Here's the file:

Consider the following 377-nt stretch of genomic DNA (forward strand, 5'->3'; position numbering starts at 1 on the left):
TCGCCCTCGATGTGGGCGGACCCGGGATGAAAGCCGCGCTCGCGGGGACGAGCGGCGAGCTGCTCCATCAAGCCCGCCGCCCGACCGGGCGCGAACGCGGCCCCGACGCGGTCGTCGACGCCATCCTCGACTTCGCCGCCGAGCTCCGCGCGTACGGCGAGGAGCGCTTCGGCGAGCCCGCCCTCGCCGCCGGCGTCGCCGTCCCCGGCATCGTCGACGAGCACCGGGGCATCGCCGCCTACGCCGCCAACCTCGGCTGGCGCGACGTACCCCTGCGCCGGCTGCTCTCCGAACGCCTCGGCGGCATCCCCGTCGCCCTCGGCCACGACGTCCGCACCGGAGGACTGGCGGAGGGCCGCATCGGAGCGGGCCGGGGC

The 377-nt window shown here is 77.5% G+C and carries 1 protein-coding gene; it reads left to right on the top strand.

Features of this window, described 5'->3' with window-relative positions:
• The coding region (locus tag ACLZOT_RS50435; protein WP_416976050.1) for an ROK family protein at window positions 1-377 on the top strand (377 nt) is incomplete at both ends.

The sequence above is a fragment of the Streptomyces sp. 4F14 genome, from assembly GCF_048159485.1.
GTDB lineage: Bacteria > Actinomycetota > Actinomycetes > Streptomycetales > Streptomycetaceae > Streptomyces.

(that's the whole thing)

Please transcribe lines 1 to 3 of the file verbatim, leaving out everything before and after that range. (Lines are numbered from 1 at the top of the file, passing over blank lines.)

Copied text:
Consider the following 377-nt stretch of genomic DNA (forward strand, 5'->3'; position numbering starts at 1 on the left):
TCGCCCTCGATGTGGGCGGACCCGGGATGAAAGCCGCGCTCGCGGGGACGAGCGGCGAGCTGCTCCATCAAGCCCGCCGCCCGACCGGGCGCGAACGCGGCCCCGACGCGGTCGTCGACGCCATCCTCGACTTCGCCGCCGAGCTCCGCGCGTACGGCGAGGAGCGCTTCGGCGAGCCCGCCCTCGCCGCCGGCGTCGCCGTCCCCGGCATCGTCGACGAGCACCGGGGCATCGCCGCCTACGCCGCCAACCTCGGCTGGCGCGACGTACCCCTGCGCCGGCTGCTCTCCGAACGCCTCGGCGGCATCCCCGTCGCCCTCGGCCACGACGTCCGCACCGGAGGACTGGCGGAGGGCCGCATCGGAGCGGGCCGGGGC

The 377-nt window shown here is 77.5% G+C and carries 1 protein-coding gene; it reads left to right on the top strand.